Egyptian startup Instabug accepted into Google for Entrepreneurs program in Silicon Valley

by Ahmed Gabr, July 16, 2013

UPDATE: Cairo-based startup Instabug, a Flat6Labs graduate, has been accepted into the first Google for Entrepreneurs program, which will bring eight startups to Silicon Valley to work for two weeks, GigaOm reports. Starting next week, Instabug and 7 other startups from around the world will join Blackbox Connect, an accelerator launched in 2011, to work in the "Blackbox Mansion" in Palo Alto, where they will learn how to pitch to investors and hone their products.

Since Moataz Soliman and Omar Gabr launched the beta version of bug reporting platform Instabug in June 2012, they have tested the platform with over 250 developers from 30 countries and won the MIT Enterprise Forum Arab Business Plan Competition.

In April, when the platform went live, we explained how it works: it allows users to easily instantly report bugs to the developer by merely shaking the phone and using a highlighter, paintbrush, and text to identify individual issues.

The SDK also gives developers accurate real-time statistics about the application’s feedback, allowing them to track the progress of individual problems. If developers prefer to use their own bug reporting software, Instabug is compatible with most other bug reporting platforms and lets users view the data through other platforms like Bugzilla.


The compiled data makes it easier for a developer to address issues by grouping similar problems together to make feedback less overwhelming.

Now, the duo launched Instabug in open public beta. “We’ve added a lot of features based on the feedback we received from users during that initial phase. We also redesigned the whole website and the software development kit (SDK) of the service,” says Soliman.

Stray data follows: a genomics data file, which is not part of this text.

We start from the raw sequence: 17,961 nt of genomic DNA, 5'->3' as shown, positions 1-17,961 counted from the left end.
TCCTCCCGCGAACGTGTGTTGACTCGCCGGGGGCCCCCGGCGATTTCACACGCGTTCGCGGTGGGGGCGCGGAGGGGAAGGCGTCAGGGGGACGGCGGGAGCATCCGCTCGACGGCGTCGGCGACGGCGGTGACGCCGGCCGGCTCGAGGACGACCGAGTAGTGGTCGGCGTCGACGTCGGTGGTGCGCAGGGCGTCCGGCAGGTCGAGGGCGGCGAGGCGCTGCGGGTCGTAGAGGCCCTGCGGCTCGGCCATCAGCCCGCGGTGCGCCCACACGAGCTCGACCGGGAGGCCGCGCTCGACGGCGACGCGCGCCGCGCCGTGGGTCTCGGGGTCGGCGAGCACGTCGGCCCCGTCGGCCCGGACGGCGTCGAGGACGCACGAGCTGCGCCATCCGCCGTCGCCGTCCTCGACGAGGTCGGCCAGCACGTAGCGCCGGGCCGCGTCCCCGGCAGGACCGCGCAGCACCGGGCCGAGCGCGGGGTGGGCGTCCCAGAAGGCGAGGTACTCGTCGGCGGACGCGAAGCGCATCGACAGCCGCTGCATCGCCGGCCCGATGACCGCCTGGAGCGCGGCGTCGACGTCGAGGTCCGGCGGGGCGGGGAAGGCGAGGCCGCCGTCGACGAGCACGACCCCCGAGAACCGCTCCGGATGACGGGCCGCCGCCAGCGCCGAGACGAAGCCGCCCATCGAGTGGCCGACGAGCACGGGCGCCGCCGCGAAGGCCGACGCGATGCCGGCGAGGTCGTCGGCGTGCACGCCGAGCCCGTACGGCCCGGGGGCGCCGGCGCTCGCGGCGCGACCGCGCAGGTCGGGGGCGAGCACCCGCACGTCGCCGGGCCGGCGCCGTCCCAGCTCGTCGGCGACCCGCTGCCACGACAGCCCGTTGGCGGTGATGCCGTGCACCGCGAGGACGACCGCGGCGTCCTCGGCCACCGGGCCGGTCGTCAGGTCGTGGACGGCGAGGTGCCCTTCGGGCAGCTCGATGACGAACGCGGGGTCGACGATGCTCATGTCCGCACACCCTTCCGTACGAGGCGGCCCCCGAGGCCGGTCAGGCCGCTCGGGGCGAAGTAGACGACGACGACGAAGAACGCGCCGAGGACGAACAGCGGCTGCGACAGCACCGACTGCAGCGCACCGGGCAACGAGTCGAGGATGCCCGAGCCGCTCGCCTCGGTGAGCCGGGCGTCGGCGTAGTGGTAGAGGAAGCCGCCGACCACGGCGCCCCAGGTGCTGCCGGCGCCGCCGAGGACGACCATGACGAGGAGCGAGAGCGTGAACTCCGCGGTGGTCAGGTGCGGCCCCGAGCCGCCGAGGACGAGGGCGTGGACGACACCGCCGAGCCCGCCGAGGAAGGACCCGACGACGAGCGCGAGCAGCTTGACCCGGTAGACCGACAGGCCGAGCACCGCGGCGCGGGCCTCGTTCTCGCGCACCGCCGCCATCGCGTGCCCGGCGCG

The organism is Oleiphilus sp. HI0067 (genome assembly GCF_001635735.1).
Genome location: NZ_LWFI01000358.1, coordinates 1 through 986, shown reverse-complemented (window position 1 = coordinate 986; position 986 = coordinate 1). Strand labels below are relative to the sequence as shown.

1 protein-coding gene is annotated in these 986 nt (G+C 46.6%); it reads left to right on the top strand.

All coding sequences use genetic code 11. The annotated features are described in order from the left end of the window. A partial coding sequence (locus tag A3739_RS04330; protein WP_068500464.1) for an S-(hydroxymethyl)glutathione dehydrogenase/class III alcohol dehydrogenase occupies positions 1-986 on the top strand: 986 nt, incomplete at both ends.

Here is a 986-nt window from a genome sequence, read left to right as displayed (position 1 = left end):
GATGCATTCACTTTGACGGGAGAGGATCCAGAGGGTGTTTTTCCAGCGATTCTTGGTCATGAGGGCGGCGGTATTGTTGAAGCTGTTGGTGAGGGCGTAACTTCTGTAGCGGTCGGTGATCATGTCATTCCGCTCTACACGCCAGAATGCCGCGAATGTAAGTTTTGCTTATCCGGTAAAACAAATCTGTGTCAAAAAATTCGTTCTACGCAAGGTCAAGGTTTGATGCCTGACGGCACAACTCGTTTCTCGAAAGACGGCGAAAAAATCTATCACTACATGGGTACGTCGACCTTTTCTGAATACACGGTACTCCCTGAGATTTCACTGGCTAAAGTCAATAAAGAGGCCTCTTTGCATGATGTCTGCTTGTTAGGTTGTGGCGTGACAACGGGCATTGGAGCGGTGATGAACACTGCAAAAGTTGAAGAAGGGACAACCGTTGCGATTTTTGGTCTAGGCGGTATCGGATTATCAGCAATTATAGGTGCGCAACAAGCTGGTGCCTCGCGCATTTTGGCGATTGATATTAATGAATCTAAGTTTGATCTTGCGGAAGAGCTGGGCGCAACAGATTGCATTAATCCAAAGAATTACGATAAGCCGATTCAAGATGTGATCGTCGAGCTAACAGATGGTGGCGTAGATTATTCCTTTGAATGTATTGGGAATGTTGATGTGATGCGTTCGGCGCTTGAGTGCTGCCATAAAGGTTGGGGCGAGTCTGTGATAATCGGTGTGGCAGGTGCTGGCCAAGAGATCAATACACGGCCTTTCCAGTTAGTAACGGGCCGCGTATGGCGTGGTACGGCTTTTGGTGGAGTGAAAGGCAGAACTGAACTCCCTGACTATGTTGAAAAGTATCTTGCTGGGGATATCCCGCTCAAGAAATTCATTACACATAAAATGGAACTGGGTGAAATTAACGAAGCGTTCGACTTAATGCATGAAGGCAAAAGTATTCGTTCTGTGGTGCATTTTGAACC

What's new is that developers can new customize Instabug’s interface to match the color scheme and branding of their app. Instabug monetizes by offering paid services for professional developers on top of their regular free services.

The premium option gives developers the ability to customize the service to give more specific readouts and in-app functionality, on top of 24-hour technical support. The cost of the paid service varies from developer to developer depending on their needs, generally reaching around US $200 per month.

“We are looking to break even by next fall when we will be able to offer some new features on the platform,” says Moataz, without revealing any specifics. He adds that the team next plans to continue adding new functionalities and expand the platform across the globe.

Check out the short video below to see how Instabug works:


Ahmed is a writer and a tech analyst, passionate about technology and electronics. He is the founder of GadgetsArabia, the first tech blog in Arabic and the Editor-in-Chief of Swalif.Net. You can follow him on Twitter @ahmdgabr or by email at ahmed.gabr[at]

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